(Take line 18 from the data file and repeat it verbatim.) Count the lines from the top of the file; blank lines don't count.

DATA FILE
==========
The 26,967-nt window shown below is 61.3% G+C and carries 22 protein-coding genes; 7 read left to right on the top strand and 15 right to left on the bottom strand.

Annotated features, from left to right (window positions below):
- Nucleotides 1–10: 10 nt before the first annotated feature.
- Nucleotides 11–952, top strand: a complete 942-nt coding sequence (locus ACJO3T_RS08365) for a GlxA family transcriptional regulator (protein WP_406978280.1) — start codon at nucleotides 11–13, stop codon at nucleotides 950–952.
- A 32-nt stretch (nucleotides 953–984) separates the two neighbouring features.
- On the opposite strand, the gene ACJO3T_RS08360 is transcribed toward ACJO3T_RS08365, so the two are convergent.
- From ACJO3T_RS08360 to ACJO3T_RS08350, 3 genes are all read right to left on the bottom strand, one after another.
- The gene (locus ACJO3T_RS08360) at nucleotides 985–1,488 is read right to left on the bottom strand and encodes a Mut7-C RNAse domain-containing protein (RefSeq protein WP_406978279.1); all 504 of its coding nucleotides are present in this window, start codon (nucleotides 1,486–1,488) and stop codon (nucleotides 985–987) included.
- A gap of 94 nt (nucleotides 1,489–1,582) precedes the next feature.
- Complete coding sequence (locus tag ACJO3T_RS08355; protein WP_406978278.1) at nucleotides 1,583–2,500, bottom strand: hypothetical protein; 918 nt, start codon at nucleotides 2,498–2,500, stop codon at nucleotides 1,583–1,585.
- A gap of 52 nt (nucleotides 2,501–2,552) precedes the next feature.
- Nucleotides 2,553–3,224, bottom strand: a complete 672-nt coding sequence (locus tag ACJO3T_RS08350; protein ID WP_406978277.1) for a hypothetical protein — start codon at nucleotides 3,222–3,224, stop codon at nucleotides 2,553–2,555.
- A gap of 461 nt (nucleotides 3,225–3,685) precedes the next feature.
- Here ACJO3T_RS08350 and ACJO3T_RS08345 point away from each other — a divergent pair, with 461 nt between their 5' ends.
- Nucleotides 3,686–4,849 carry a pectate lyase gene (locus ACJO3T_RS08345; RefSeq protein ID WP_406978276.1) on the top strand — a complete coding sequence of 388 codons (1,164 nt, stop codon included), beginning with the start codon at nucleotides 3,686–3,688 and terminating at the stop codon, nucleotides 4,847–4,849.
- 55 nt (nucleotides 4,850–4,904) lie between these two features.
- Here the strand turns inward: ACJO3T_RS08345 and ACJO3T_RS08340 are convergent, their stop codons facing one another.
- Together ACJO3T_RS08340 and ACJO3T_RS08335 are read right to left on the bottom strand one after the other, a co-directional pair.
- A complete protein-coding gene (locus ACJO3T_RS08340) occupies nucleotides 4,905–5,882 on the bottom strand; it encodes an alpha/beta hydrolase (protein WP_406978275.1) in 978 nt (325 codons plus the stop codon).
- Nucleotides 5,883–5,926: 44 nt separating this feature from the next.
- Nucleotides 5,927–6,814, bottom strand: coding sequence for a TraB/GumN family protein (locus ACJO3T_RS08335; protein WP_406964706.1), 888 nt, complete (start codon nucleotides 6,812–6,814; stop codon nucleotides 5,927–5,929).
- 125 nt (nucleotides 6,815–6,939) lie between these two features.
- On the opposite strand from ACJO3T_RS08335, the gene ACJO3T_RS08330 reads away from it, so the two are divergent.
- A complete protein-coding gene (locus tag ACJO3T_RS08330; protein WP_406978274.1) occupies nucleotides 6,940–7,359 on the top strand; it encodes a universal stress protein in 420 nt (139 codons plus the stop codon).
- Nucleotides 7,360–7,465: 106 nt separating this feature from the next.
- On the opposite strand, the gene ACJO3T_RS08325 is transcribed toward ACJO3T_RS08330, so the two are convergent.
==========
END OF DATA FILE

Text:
- Together ACJO3T_RS08340 and ACJO3T_RS08335 are read right to left on the bottom strand one after the other, a co-directional pair.